From Utopian Socialism to Transition Towns

Robert Owen (1771 -1858) was a “social reformer and one of the founders of socialism and the cooperative movement.”

The wikipedia article on him is quite fine, and one bit leaps out

“One of the most interesting features of the movement at this period was the establishment in 1832 of an equitable labour exchange system in which exchange was effected by means of labour notes; this system superseded the usual means of exchange and middlemen.”

Hmm. Beautiful thought, but as that nice young Mr. Moby sings “Then it fell apart, like it always does…”

“The London exchange lasted until 1833, and a Birmingham branch operated for only a few months until July 1833. “

Why? Well, according to here….

[Owen] opened two ‘Equitable Labour Exchanges’ in London and Birmingham. Workers exchanged their goods for special notes, which were valued according to the time needed to produce items: these notes could then be used to buy other goods, which were valued in the same way. An hour’s work was worth sixpence. This note from the Birmingham branch is worth ten hours; Robert Owen’s name can be seen to the lower right. The experiment failed because the exchanges became overstocked with goods which did not sell.
G.D.H. Cole, The life of Robert Owen, 3rd edition (Frank Cass, 1965)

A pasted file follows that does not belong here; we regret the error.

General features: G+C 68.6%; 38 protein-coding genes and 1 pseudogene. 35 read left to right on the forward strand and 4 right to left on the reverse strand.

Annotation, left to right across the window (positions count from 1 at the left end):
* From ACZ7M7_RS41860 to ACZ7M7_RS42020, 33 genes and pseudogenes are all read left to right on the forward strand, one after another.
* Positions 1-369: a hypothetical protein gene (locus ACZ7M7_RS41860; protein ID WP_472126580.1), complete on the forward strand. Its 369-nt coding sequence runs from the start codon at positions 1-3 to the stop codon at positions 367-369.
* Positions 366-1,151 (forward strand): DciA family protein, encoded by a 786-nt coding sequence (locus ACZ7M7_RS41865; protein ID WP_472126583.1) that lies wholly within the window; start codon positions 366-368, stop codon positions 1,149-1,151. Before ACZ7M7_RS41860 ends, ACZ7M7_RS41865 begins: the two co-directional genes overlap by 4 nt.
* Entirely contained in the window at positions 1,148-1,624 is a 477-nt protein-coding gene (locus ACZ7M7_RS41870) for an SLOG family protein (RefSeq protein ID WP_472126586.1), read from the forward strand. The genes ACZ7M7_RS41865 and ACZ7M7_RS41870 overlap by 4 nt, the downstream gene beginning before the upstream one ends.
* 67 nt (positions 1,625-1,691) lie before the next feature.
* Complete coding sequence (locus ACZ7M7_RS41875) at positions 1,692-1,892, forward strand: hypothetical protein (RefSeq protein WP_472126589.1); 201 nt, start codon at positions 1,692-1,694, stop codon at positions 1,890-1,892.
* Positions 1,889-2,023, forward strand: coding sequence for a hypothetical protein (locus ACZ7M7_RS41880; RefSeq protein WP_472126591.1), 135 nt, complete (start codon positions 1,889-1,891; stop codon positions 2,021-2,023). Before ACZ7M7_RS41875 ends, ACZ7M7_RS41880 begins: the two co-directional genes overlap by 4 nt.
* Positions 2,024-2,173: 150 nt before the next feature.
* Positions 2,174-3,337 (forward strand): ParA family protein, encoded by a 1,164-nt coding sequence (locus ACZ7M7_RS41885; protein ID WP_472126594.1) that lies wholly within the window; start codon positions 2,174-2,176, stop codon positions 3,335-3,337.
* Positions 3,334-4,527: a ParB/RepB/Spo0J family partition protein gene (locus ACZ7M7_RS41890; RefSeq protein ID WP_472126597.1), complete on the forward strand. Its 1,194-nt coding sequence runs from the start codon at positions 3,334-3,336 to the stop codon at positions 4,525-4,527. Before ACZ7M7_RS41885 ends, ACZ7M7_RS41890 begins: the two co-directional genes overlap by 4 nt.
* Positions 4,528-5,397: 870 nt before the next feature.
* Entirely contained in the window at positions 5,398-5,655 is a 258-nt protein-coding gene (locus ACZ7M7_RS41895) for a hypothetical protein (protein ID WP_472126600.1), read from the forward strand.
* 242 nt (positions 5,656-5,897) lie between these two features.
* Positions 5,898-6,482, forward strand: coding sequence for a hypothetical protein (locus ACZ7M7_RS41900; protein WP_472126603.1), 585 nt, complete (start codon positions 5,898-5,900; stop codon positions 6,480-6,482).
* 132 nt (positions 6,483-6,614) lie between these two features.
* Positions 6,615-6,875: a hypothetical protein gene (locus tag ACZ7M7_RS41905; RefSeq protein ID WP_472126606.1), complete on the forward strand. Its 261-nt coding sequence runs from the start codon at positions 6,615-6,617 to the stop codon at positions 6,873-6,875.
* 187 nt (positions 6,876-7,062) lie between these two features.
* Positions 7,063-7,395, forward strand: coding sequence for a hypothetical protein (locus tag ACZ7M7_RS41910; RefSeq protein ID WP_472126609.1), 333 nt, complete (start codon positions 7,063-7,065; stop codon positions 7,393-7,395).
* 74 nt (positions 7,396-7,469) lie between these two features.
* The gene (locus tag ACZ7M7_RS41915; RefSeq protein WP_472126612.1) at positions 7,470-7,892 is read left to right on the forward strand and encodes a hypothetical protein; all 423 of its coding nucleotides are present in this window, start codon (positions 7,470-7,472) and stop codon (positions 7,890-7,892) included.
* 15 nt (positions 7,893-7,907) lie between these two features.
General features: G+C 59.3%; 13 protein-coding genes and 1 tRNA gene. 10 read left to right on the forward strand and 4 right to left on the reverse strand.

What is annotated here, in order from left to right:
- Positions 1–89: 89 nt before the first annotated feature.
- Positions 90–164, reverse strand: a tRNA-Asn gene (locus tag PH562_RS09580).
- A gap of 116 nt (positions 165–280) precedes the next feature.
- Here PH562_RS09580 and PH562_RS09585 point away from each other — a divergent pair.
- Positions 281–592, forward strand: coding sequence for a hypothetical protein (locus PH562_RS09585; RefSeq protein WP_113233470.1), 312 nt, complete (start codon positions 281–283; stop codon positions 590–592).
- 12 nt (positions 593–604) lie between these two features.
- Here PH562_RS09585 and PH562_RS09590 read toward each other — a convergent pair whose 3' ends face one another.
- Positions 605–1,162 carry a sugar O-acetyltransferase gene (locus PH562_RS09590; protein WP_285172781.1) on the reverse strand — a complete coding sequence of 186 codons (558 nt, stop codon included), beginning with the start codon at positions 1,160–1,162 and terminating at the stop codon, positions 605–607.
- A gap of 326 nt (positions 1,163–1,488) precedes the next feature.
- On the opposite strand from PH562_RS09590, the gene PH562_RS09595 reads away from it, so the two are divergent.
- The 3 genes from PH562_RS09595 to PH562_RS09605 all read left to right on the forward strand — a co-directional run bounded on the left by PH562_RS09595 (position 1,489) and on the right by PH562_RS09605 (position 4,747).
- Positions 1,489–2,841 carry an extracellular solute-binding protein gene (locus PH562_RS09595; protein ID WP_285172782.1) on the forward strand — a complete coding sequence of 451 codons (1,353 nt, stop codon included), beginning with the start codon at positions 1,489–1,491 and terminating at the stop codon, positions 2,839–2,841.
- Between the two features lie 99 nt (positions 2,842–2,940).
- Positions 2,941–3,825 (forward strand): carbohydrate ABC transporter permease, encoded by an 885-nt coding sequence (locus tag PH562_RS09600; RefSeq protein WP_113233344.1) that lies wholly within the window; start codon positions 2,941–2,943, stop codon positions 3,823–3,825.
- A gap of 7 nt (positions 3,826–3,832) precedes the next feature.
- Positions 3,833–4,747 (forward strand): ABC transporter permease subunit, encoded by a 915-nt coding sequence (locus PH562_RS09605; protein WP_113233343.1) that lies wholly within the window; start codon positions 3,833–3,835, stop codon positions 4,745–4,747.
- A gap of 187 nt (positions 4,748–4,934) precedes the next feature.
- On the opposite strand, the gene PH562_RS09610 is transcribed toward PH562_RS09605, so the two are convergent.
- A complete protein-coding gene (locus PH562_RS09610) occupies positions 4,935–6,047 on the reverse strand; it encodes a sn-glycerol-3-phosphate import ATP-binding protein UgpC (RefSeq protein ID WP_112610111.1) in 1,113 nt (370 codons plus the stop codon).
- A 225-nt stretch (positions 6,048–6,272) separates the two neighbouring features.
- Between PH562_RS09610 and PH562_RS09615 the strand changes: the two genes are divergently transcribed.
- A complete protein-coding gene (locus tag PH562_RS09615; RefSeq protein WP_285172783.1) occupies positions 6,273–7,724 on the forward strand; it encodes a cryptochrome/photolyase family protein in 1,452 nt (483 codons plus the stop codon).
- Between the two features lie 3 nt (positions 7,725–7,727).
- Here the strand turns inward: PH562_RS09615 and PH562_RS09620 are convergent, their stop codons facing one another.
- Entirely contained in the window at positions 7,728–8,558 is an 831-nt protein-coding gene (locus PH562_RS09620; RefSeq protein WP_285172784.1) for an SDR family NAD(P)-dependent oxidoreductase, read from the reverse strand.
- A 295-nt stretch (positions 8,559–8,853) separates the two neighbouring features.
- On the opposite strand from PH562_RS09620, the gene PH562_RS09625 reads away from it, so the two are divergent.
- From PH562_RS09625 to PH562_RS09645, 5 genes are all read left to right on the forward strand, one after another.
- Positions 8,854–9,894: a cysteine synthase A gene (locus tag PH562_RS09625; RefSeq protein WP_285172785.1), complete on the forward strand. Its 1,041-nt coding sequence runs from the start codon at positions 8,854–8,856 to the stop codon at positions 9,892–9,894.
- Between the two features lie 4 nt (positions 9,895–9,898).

And from something I didn’t know but am not exactly amazed about –

but disputes over the value of products and the time taken to make them led to the failure of the experiment and all the branches closed in 1834.

Women workers at the Grays Inn Exchange mainly needlewomen and shoemakers, were initially paid at a lower rate than men and many refused to sell their goods there unless they were offered equal terms.

History does not have to repeat, maybe the new money will take on. Here are the big buts;
Those who do not know their history a) do not know where they are coming from and b) are quite likely to repeat it.
And just because someone has a good idea for how the world can and must become a much better place, doesn’t mean that everyone is going to do the graft to make dreams reality.


About dwighttowers

Below the surface...
This entry was posted in economics and tagged , . Bookmark the permalink.

One Response to From Utopian Socialism to Transition Towns

  1. Pingback: Links and Tweets for the Month: October 15, 2010 - Dave Pollard at Chelsea Green

Leave a Reply

Fill in your details below or click an icon to log in: Logo

You are commenting using your account. Log Out /  Change )

Google+ photo

You are commenting using your Google+ account. Log Out /  Change )

Twitter picture

You are commenting using your Twitter account. Log Out /  Change )

Facebook photo

You are commenting using your Facebook account. Log Out /  Change )


Connecting to %s